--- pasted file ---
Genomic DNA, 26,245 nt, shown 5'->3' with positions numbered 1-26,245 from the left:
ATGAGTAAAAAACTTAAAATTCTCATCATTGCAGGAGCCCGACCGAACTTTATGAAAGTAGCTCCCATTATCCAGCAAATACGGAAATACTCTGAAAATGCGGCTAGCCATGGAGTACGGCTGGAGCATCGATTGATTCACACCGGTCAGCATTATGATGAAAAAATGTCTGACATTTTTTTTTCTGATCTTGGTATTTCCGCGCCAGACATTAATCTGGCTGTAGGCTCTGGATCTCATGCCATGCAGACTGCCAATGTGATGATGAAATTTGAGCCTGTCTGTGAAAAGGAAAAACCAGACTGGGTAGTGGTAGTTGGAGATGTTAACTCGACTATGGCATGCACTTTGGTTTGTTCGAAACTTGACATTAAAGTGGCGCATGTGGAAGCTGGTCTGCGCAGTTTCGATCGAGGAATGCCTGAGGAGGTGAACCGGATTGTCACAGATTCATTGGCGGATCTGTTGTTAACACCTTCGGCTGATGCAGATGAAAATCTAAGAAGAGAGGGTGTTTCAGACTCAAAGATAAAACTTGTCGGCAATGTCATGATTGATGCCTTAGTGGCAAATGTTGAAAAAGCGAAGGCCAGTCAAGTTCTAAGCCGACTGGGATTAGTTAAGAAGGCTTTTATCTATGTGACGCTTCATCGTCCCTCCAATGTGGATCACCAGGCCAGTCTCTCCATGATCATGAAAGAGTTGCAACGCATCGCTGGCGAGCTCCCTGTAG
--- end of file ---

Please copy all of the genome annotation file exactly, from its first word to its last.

Genomic DNA, 26,245 nt, shown 5'->3' with positions numbered 1-26,245 from the left:
ATGAGTAAAAAACTTAAAATTCTCATCATTGCAGGAGCCCGACCGAACTTTATGAAAGTAGCTCCCATTATCCAGCAAATACGGAAATACTCTGAAAATGCGGCTAGCCATGGAGTACGGCTGGAGCATCGATTGATTCACACCGGTCAGCATTATGATGAAAAAATGTCTGACATTTTTTTTTCTGATCTTGGTATTTCCGCGCCAGACATTAATCTGGCTGTAGGCTCTGGATCTCATGCCATGCAGACTGCCAATGTGATGATGAAATTTGAGCCTGTCTGTGAAAAGGAAAAACCAGACTGGGTAGTGGTAGTTGGAGATGTTAACTCGACTATGGCATGCACTTTGGTTTGTTCGAAACTTGACATTAAAGTGGCGCATGTGGAAGCTGGTCTGCGCAGTTTCGATCGAGGAATGCCTGAGGAGGTGAACCGGATTGTCACAGATTCATTGGCGGATCTGTTGTTAACACCTTCGGCTGATGCAGATGAAAATCTAAGAAGAGAGGGTGTTTCAGACTCAAAGATAAAACTTGTCGGCAATGTCATGATTGATGCCTTAGTGGCAAATGTTGAAAAAGCGAAGGCCAGTCAAGTTCTAAGCCGACTGGGATTAGTTAAGAAGGCTTTTATCTATGTGACGCTTCATCGTCCCTCCAATGTGGATCACCAGGCCAGTCTCTCCATGATCATGAAAGAGTTGCAACGCATCGCTGGCGAGCTCCCTGTAG